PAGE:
Not  only was the announcement of Christ’s death by the Supper to be public – it was also clearly designed to be perpetual.  Those for whom it was instituted were enjoined to show forth by it the death of Christ till he should “come again.”  This plainly refers to the consummation of all things and the Savior’s coming to judgment – for, in this sense, the phrase is constantly employed throughout the New Testament.  It is manifestly absurd to regard, with Romanists, its meaning as being – “Ye show forth Christ’s death corporeally until He comes corporeally.”  The Supper is not presented as a sacrifice, but as the memorial of a sacrifice.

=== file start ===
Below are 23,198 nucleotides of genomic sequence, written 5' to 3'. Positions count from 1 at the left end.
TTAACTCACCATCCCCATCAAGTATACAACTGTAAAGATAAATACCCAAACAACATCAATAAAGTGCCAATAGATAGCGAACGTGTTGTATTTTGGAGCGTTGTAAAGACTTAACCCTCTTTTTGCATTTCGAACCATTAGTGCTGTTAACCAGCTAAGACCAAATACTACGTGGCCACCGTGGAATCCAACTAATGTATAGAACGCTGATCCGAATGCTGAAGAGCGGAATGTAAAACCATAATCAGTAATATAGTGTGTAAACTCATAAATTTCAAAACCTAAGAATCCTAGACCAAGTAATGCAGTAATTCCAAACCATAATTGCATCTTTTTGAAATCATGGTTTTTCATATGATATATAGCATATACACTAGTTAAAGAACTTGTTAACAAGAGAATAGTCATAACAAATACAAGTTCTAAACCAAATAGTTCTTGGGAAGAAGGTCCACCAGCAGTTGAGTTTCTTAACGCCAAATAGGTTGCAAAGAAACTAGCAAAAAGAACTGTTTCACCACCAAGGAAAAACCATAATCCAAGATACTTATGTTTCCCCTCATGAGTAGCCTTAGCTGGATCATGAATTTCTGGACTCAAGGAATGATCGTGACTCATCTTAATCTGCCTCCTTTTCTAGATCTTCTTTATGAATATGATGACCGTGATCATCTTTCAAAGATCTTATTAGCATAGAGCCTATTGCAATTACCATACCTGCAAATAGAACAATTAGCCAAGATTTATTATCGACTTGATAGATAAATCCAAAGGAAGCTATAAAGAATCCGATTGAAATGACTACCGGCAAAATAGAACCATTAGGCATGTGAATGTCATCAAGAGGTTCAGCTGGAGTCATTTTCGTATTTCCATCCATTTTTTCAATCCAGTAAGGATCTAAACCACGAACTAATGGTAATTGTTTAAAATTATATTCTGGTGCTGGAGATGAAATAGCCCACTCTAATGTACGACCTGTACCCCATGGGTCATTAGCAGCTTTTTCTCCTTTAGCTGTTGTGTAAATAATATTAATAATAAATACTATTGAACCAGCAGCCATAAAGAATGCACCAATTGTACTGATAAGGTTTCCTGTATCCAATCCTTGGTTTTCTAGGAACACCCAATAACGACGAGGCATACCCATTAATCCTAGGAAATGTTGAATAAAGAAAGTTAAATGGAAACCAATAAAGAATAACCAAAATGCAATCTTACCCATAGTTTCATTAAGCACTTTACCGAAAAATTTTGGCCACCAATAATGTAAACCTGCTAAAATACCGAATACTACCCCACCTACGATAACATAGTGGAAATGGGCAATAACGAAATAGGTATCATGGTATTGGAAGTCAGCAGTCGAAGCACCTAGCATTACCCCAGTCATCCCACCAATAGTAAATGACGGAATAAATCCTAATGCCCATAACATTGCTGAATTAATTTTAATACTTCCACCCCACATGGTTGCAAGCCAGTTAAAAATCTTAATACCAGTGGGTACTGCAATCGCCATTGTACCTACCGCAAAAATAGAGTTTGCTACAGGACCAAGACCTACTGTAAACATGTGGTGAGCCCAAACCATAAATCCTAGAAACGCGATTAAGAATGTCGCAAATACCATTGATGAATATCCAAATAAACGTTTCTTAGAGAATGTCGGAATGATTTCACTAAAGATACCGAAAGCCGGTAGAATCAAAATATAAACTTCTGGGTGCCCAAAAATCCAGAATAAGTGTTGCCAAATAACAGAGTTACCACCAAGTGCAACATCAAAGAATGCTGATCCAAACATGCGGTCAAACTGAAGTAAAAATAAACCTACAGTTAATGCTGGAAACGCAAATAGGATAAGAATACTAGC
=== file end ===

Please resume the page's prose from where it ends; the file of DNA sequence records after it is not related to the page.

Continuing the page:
From: The Lord’s Supper: Its Nature, Ends, and Obligation, and Mode of Administration by Thomas Houston (Edinburgh: James Gemmell, 1878), p. 79.

Thomas Houston (1803-1882) was an Irish Presbyterian minister and author.  He served as minister of the Presbyterian church in Knockbracken, Ireland (about three miles from Belfast, in his time) for 54 years, from 1828 until his death.

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